Retro Review: ‘Samurai Cop’

The Los Angeles Police Department is under siege by a gang known as the Katana and their leader Fuji Fujiyama. At their wits end they turned to an officer from outside of their city to help. This officer was trained by the Japanese masters, is fluent in speaking Japanese (but he can not pronounce Fujiyama), has rippling muscles, skills with a sword, long flowing hair (except when it’s a wig), and a way with the ladies he is Joe Marshall cop1the Samurai Cop! Directed by Iranian filmmaker Amir Shervan 1991’s Samurai Cop was meant to be your standard 80’s buddy cop action flick with some martial arts thrown in, but the level of incompetence from those behind the camera and in front of it ensured it would build a fanbase based on its unintentional hilarity.

I will give credit to the director, this film is certainly not boring, from beginning to end we either have a bad action scene or acting so abysmal it makes vintage porn actors look like Daniel Day Lewis. Many point to the scene in a restaurant when Samurai and his partner Frank Washington first confront Mr. Fujiyama and his gang and we see an entire cop4ensemble of “actors” try to outdo each other in the laughably bad performance category. Though being in the lead role Matt Hannon as Samurai is sure to outshine all of his co-stars, gushing about his respect for Japanese immigrants and (successfully) hitting on Mr. Fujiyama’s girlfriend (played by adult film actress Krista Lane). Personally my favorite moment in the film is when the henchman Okamura (played by prolific stunt man Gerald Okamura) is preparing for a battle with Samurai and lets loose a torrent of martial arts yelps, which would be more impressive if his mouth was actually moving onscreen. But from cringe-inducing sex scenes to hilariously over-the-top battles with the bad guys, Samurai Cop does not fail to deliver the fun in the so-bad-it’s-good department.

In his leading role as Joe Marshall AKA, Samurai, Matt Hannon delivers a performance with incredible gusto, yelling any line he can and letting his crazed eyes burn with intensity. In interviews following the movie he has made it quite clear that he knew this movie was going to fail and really did not put in the effort. Chances are Hannon realized this several months after filming was complete and he was called back for reshoots. To his surprise these reshoots consisted of half the movie, and since he had cut his hair off he was forced to don a women’s wig for these scenes. Hannon may get all the attention, but in true 80’s cop movie fashion he has a wisecracking partner gamely played by Markcop3 Frazer. Despite not knowing anything about the part (according to Frazer he just walked in and was cast before even seeing the script) he does very well as the Murtaugh to Samurai’s Riggs. The villain of the film, Mr. Fujiyama is not very memorable, which is a downer especially in a film genre which thrives on memorable baddies. This kind of performance and lack of screen presence is to be expected from a first time (and only time actor). Luckily his right-hand man is B-action movie staple Robert Z’Dar who proves more than capable of carrying the bad guy portion of things with his magnificent chin. The filmmakers try to build him up as the evil opposing samurai to our hero and he is clearly having a good time being ominous and slicing up people with his katana. Even in a particularly strange scene where he decapitates a man in his hospital bed, Z’Dar plays it with pure seriousness which makes the scene unintentionally genius,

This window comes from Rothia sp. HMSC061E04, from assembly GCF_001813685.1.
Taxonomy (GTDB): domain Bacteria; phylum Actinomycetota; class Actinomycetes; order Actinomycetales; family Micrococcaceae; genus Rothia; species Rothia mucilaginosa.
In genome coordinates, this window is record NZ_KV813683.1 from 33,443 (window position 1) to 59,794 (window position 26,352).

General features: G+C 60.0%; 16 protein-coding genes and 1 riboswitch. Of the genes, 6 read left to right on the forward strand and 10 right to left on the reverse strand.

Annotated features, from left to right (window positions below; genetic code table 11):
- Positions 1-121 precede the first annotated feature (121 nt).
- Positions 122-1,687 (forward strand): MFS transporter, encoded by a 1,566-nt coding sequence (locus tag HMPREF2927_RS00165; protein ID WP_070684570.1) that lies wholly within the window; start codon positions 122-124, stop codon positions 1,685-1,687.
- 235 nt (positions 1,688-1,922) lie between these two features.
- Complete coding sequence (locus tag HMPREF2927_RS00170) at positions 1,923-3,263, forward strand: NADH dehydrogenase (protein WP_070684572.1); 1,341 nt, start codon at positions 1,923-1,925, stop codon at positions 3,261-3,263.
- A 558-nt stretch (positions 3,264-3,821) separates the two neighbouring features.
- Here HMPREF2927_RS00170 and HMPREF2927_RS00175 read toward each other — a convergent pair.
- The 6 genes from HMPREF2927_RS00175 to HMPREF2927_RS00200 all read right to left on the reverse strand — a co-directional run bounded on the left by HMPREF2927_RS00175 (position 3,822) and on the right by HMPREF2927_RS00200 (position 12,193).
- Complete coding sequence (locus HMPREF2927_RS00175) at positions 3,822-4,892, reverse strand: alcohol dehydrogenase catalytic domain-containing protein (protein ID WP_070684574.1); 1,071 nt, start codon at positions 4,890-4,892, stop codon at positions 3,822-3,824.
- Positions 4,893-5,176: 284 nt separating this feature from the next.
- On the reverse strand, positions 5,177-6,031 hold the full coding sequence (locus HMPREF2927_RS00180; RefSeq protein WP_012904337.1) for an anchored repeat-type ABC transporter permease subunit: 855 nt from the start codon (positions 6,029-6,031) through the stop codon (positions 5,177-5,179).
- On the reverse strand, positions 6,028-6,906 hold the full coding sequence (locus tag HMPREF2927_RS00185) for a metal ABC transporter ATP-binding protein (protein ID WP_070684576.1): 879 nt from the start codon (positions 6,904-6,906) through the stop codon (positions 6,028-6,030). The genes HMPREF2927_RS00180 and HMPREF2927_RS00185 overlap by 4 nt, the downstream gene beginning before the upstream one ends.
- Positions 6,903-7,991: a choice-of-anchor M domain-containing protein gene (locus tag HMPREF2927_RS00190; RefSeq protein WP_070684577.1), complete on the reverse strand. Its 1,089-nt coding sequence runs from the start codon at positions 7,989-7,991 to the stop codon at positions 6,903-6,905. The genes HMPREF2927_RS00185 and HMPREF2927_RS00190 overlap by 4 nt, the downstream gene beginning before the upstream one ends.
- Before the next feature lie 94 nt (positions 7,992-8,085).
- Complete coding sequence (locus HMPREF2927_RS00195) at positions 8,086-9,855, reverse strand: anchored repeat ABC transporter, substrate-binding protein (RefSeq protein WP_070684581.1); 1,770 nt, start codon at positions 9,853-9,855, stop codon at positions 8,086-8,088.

When I discussed this movie on the Aymerich Show, we brought up that is rather difficult to riff on this movie because in many ways Samurai Cop mocks itself. Nobody on any level in making this flick had the competence or the effort to try to make this a solid flick. Strangely this is what the movie benefits from, because if something had gone right it would have fallen into the land of forgettableness along with many other action movies of its ilk which came out around the same time.